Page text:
The property can be of different forms depending on its possession and application:

Private Property and Public Property: Differences 

While individuals or private entities own private property, public property is owned by the state. An example of private property would be a home; an example of public property would be a park or plaza.

Collective Property and Its Application In Communities And Groups

Collective properties are those whose possession is collective; that is, they belong to a group or community. Therefore, they are properties with shared management and use.

An interior courtyard in a residential community is an example of a collective property. In this case, the yard is owned by all residents.

Although each neighbour does not have a specific part of the patio, everyone has the right to use it and enjoy said space. Decisions about your use or maintenance of the building, for example, must be made jointly by all residents or through a homeowners’ association. In this case, collective ownership ensures that all residents can benefit from a shared space such as an interior patio.

Transfer And Protection of Property Rights

The process of transmission or transfer of property involves the legal formalization of the new owner’s rights. In addition, it must be registered in the Cadastre.

Transfer of Property Rights

It refers to the process by which an individual or entity transfers ownership of an asset to another individual or entity. This action can occur in different ways: sale, inheritance, donations, etc. Each of these transactions must involve transferring rights and responsibilities over the asset.

Protection of Property Rights

It ensures that owners can use and enjoy real estate without legal interference from third parties.

To this end, measures protect owners’ rights and offer solutions in case of misunderstandings or disputes.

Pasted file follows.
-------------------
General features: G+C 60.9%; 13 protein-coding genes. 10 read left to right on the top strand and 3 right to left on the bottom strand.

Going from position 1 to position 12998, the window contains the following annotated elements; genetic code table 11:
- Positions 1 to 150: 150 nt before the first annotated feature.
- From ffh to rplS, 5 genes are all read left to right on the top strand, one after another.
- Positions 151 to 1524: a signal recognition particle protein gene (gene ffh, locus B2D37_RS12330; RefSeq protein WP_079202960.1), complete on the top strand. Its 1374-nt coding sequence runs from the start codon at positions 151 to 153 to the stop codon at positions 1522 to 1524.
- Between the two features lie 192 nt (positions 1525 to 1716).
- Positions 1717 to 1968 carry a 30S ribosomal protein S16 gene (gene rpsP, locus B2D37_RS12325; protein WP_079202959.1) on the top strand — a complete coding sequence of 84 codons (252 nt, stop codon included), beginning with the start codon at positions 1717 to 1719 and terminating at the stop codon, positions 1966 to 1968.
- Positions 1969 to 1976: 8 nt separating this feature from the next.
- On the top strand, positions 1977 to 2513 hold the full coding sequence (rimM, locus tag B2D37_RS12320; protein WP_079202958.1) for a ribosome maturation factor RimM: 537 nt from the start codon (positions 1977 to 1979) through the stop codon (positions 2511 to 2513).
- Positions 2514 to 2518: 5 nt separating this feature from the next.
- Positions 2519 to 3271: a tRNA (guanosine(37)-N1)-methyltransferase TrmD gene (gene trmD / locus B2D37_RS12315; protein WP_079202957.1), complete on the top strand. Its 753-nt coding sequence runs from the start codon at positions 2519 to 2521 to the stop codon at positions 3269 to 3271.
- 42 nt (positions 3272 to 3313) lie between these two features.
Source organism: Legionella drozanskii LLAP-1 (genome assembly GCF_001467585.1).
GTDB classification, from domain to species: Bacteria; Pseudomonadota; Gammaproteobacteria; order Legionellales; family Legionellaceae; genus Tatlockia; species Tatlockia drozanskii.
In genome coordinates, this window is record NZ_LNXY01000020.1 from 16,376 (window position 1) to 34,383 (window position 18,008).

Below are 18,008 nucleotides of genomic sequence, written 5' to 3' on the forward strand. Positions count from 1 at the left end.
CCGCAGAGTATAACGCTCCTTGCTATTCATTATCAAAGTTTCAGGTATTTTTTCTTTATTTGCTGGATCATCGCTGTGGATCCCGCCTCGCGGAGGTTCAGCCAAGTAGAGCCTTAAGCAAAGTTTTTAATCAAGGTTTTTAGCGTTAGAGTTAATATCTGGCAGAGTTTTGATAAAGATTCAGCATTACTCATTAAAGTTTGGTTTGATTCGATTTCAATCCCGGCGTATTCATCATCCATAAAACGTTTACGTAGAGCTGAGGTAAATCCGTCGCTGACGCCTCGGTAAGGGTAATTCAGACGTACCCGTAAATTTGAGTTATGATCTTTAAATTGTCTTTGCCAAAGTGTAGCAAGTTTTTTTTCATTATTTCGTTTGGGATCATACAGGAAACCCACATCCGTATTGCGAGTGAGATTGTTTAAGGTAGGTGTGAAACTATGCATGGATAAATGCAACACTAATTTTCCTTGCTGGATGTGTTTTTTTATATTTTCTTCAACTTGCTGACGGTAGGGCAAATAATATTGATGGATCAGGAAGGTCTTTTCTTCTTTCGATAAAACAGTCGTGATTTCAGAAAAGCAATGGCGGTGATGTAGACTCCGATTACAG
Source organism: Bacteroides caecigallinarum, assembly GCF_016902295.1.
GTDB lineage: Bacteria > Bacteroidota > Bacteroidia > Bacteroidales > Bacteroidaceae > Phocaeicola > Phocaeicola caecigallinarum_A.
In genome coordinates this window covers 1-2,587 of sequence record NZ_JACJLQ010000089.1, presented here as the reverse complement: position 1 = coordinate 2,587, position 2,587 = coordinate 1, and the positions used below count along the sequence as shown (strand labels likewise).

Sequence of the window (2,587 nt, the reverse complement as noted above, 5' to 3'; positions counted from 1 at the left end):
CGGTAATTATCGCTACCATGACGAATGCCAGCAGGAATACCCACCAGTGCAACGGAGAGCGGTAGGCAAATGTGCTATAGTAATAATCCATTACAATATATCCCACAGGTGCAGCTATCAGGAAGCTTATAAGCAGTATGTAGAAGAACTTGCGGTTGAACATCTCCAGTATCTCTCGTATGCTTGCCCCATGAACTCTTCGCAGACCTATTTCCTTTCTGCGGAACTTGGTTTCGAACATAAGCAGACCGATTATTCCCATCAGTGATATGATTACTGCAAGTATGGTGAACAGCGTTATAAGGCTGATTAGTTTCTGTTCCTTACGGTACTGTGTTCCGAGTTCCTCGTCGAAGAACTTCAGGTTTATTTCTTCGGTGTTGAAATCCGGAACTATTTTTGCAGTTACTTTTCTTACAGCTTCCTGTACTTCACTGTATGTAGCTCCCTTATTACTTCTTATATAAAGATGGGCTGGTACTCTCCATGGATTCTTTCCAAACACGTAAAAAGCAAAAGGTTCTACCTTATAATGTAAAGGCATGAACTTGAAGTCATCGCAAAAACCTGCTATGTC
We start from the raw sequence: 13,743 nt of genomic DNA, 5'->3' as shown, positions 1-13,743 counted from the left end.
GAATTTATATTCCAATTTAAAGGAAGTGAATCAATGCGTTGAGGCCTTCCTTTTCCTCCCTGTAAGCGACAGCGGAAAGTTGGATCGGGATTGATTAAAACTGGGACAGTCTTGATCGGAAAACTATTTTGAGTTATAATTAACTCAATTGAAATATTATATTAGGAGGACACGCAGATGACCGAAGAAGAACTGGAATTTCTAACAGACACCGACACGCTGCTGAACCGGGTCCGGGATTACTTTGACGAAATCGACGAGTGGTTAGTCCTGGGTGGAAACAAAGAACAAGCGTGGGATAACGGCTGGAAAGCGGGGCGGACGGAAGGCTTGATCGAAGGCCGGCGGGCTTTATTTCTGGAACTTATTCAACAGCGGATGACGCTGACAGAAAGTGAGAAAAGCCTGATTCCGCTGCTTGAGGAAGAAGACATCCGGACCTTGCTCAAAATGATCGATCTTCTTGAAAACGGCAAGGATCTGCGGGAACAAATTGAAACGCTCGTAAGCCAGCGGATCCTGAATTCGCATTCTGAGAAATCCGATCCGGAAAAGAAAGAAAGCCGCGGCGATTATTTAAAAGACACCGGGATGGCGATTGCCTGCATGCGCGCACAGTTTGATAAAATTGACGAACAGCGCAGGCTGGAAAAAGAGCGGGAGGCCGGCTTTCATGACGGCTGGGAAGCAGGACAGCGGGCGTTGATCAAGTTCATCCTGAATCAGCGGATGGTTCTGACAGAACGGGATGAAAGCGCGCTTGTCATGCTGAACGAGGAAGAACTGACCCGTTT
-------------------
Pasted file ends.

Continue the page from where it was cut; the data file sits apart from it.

In the legal and real estate field, the transmission and Protection of property rights are two fundamental aspects of ensuring the stability and solidity of property transactions.

Property Transfer and Registration Process.

The property transfer process and its corresponding registration are two fundamental parts for the transfer to take place legally and guarantee the rights of all parties involved. They are a set of documentary, administrative, and protection aspects of the parties involved.

Some of the critical points of this process are:

  • Agreement between the parties: The transfer of ownership must begin with an agreement between the seller and the buyer, establishing the terms and conditions of said action.
  • Documentation and verification: Once the terms are agreed upon, it is necessary to have the necessary Documentation to formalize the transfer of ownership.
  • Signing of the public deed:the process is officially carried out by signing a public deed before a notary.
  • Settlement of taxes and expenses:before the property is transferred, it is necessary to settle the taxes and expenses related to the operation: Property Transfer Tax, notary expenses and other local taxes.
  • Property registration:once the deed has been signed, the property must be registered in the corresponding property registry. At that moment, the new ownership becomes effective, with legal certainty for both parties.

Legal And Judicial Measures to Protect Property Rights.

Legal and judicial measures are crucial when it comes to property rights. This way, we avoid possible rights violations, disputes, or misunderstandings.

Legal and judicial measures ensure that owners of real estate can enjoy and exercise their rights over the property. Some of these measures are:

  • Legal Recovery Actions– Ensures that the owner of a property can take legal action if someone attempts to usurp or take illegal possession of said property.
  • Protection against unjust expropriation:It is true that the government can acquire private property for reasons of public interest. However, the law establishes that the owner must receive fair compensation, which is an assessment for a takeover.
  • Actions against intrusions:the owner can take legal action to stop intrusions that interfere with the exercise of property rights.
  • Annulment actions:If the transfer of ownership has been carried out fraudulently, the original owners can resort to legal actions to restore their rights.

Leave a Reply

Your email address will not be published. Required fields are marked *